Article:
VILNIUS - Comparisons with Mozart are not something a fresh and prodigious talent can always live up to. But 22-year-old Miroslav Kulty-shev puts in a sparkling performance every time he appears on stage.
On March 14, the Lithuanian National Philharmonic Hall hosts this fast-rising Russian pianist, who will perform Franz Liszt's tremendously challenging "Twelve Tran-scendental Etudes," which are among the most difficult pieces for piano ever written.
Several years after they were written and published in the early 1850s, Liszt's contemporary Robert Schu-mann famously declared that "at the most, ten or twelve pianists in the world" could play them.
Last year, Kultyshev won the 13th International Tchaikovsky Competition, a prestigious event held in Moscow every four or five years. As a consequence he instantly received ecstatic congratulations and insta-ntaneous invitations to perform at many of the world's most prestigious concert venues.
The young pianist is now routinely referred to as a classical music sensation. His performances attract full halls of music lovers and win high critical acclaim.
The Mozart comparisons are now coming from serious critics. Kultyshev took up the piano very early, at the age of six, and made his debut as a soloist at the age of 10 when he performed with the St. Petersburg Symphony Orchestra. The boy's exceptional musicality quickly provoked comparisons with the prolific 18th century Austrian genius.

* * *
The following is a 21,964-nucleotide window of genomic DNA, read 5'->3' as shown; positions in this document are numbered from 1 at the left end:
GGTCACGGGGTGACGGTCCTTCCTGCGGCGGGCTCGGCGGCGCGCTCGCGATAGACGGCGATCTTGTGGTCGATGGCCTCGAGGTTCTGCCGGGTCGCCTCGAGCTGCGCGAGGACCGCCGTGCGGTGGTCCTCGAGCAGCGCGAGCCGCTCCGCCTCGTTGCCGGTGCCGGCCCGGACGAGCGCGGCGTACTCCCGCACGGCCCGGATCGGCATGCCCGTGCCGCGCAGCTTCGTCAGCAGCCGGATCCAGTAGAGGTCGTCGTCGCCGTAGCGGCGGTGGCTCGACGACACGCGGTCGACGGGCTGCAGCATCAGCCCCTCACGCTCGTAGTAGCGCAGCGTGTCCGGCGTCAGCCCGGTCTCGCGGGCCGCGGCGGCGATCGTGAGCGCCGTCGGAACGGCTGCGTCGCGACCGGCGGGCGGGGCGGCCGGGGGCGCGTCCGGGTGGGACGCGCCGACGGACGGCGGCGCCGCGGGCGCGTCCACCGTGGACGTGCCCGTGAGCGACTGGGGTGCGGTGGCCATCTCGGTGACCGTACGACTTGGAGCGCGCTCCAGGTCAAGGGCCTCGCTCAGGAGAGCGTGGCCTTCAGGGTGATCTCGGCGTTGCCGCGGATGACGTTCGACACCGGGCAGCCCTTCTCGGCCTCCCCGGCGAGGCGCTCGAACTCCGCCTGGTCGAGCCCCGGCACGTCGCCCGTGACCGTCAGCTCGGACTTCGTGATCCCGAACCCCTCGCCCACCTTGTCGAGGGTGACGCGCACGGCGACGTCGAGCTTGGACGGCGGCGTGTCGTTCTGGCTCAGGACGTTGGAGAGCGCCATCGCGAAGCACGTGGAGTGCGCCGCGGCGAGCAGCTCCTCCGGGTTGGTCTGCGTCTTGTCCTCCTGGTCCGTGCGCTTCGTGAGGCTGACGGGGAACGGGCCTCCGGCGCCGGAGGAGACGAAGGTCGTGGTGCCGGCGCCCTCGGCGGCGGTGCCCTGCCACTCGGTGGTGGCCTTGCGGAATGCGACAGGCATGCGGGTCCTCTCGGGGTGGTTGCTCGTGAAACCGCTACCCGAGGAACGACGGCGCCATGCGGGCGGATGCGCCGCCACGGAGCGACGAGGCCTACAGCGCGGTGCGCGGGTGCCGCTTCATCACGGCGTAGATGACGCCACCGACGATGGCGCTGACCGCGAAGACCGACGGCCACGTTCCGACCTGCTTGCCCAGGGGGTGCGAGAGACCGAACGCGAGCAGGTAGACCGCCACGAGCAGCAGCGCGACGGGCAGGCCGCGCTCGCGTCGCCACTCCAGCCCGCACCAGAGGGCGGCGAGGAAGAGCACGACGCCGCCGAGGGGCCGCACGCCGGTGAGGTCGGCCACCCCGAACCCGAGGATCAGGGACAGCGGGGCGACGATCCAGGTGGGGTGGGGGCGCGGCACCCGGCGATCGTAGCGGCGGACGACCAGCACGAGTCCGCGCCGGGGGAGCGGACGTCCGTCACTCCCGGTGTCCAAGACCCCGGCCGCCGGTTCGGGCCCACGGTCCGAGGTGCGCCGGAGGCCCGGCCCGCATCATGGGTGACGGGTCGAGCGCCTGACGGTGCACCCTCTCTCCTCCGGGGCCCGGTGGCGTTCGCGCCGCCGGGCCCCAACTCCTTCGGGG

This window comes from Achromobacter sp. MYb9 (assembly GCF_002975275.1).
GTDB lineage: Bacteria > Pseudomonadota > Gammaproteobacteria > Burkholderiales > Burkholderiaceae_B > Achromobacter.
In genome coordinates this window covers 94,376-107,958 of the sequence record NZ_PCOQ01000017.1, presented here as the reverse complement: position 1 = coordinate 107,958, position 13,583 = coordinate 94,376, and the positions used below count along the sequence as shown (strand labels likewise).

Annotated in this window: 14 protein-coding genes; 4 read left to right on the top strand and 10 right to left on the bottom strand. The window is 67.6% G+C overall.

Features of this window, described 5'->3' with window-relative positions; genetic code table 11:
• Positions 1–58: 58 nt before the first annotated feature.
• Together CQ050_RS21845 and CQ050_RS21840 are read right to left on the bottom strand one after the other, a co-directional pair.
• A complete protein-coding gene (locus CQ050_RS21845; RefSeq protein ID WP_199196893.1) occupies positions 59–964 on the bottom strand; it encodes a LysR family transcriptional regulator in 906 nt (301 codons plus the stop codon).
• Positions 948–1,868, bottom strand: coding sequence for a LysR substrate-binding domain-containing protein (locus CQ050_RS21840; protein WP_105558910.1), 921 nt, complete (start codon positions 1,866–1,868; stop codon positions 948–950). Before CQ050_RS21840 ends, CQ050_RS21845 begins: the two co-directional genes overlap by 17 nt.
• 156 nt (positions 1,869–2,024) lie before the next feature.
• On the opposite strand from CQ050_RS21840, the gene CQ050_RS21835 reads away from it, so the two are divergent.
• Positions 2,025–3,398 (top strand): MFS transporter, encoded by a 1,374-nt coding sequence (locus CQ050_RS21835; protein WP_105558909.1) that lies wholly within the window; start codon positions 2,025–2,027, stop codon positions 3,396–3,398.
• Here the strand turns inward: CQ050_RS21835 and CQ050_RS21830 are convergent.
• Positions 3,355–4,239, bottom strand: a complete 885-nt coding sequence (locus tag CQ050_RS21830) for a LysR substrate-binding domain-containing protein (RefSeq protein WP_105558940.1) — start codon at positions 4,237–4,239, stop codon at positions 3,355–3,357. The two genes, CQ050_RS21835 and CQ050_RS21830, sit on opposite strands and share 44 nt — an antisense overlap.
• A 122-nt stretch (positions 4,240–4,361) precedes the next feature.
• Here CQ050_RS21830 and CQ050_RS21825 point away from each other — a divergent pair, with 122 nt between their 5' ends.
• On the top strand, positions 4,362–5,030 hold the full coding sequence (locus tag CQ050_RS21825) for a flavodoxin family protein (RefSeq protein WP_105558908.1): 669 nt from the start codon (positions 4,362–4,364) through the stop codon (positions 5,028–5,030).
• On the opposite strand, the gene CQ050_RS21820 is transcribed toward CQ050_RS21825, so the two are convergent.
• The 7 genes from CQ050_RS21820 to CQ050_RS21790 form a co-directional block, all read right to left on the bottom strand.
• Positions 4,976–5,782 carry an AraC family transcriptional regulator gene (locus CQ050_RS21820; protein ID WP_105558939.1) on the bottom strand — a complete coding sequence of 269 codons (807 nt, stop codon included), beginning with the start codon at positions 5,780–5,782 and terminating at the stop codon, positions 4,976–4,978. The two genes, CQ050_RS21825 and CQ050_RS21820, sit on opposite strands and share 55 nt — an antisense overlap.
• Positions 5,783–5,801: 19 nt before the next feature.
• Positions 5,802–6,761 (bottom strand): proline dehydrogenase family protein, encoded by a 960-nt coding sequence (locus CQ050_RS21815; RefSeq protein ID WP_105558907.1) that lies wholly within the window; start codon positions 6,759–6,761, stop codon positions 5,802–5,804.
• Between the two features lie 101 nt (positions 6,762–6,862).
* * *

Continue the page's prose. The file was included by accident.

Kultyshev has a very distinctive way of playing, using a particular energy and sensitivity. Music reviewers note his wide array of intonations and power over the listeners. "He can make your heart rise and fall" is a typically emotional comment heard after a Kultyshev event.
His success at the Tchaikovsky Competition in 2007 was an important milestone in the pianist's career. Jury Chairman Nikolai Petrov, who himself began learning the piano at the age of three, announced that "Kultyshev has exceptional talent."
Following a rapturous concert in Vienna, the newspaper Wiener Zeitung, which was founded in 1703 and is renowned for its music criticism in the world capital of classical music, wrote: "When playing Liszt's Transcendental Etudes, he reaches the peak of virtuosity."
Lithuanian music lovers will enjoy the same experience. These demanding solo piano pieces require the highest level of artistic mastery. Listeners in Vilnius will have an exceptional opportunity to hear how these etudes are performed by such a sensational pianist.
Kultyshev has become a highly sought-after performer at some of the world's most prestigious concert venues. In 2007 alone, he played at Vienna's Musikverein, Salzburg's Mozarteum, the Montreux Festival in Switzerland, Moscow's Tchaikovsky Conservatoire and the St Petersburg Philharmonic Hall. Once he plays the Lithuanian National Philharmonic Hall, the tireless Kultyshev has an extensive tour schedule for the remainder of 2008, performing in South Korea and Japan among other countries.
Lithuanian National Philharmonic Hall, March 14 , 7 p.m.